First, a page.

What do you know about zoos?
Zoos Victoria is a world-leading zoo-based conservation organisation. As a not-for-profit, proceeds from zoo entry goes towards helping wildlife.
Hear from our passionate experts as they explain the role of modern zoos.
How do zoos help wildlife?
At Zoos Victoria, we are dedicated to protecting wildlife. We are involved in conservation partnerships locally and globally, champion conservation through grass-roots community campaigns, educate the next generation, and support more than 50 research projects that benefit both ecological communities and key species.
Protecting 27 Local Threatened Species
Zoos Victoria runs and delivers more captive breeding and recovery programs than any other institution within Australia. A lot of this is done through the programs dedicated to saving 27 local threatened species from extinction.
Our people are passionate and focused on the conservation of our wildlife, and so much of our success with these programs is achieved through partnerships.
Conservation wins from the year so far
In 2021, we have:
- Released 8 Critically Endangered Plains-wanderers to the wild
Number left in the wild: 250 - 1000
- Successfully bred Critically Endangered species:
- 50 Grassland Earless Dragons
Number left in the wild: not seen in Victoria since 1969
- four Mountain Pygmy-possums
Number left in the wild: fewer than 2,000
- 21 Helmeted Honeyeaters
Number left in the wild: fewer than 200
- 11 Eastern Barred Bandicoots
Number left in the wild: extinct in the wild on mainland Australia
- 50 Grassland Earless Dragons
- Helped Critically Endangered Mountain Pygmy-possums by developing and trialling an alternative food source to the Bogong Moth. The ‘Bogong Bikkies’ supplemented New South Wales populations of possums left without food after the Black Summer bushfires
- Worked with partners to rescue Endangered Spotted Tree-frogs and Vulnerable Giant Burrowing Frog tadpoles from 2019-20 bushfire-impacted areas to establish new conservation breeding programs for these species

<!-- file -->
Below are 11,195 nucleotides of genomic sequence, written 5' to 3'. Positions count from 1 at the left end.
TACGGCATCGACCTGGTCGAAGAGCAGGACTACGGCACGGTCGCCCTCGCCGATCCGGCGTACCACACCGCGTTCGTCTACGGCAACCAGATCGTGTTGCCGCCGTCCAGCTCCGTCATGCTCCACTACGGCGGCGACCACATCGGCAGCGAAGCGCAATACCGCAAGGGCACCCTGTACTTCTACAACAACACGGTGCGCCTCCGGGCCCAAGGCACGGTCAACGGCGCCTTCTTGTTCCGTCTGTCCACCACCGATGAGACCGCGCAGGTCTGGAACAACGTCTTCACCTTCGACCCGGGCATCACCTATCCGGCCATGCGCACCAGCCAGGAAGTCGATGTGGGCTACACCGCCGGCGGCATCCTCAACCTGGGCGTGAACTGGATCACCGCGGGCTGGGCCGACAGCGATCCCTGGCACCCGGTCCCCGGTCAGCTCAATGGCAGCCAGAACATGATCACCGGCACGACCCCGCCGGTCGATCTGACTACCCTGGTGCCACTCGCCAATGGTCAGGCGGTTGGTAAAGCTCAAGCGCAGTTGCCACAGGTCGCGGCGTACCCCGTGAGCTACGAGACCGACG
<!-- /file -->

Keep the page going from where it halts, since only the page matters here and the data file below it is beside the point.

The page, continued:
- Celebrated the long-awaited release of 20 Critically Endangered Eastern Barred Bandicoots into the care of three specially trained Maremma Guardian Dogs at Mooramong and two at Dunkeld. Watch more on this below.
Responding to wildlife emergencies
From the Marine Response Unit to our scientists and vets, we have experts working in the field and ready to respond when animals need help.
This was highlighted in the aftermath of the 2020 bushfires. Our teams were among some of the first responders on the ground, and rescued and rehabilitated many animals at Healesville Sanctuary's Australian Wildlife Health Centre.
In addition, over $10.9 million has been donated by both individuals and organisations and is now being allocated to fund wildlife recovery work and prepare for any future catastrophic bushfire events impacting wildlife.
With community support and expertise, our organisation is determined to be prepared to meet future demand and help communities respond to both human and wildlife needs in the face of such emergencies.
From the essential work our keepers do with the animals in our care, through to our scientists working dynamically in the field, we protect wildlife and fight extinction.
Who knew it was the zoo?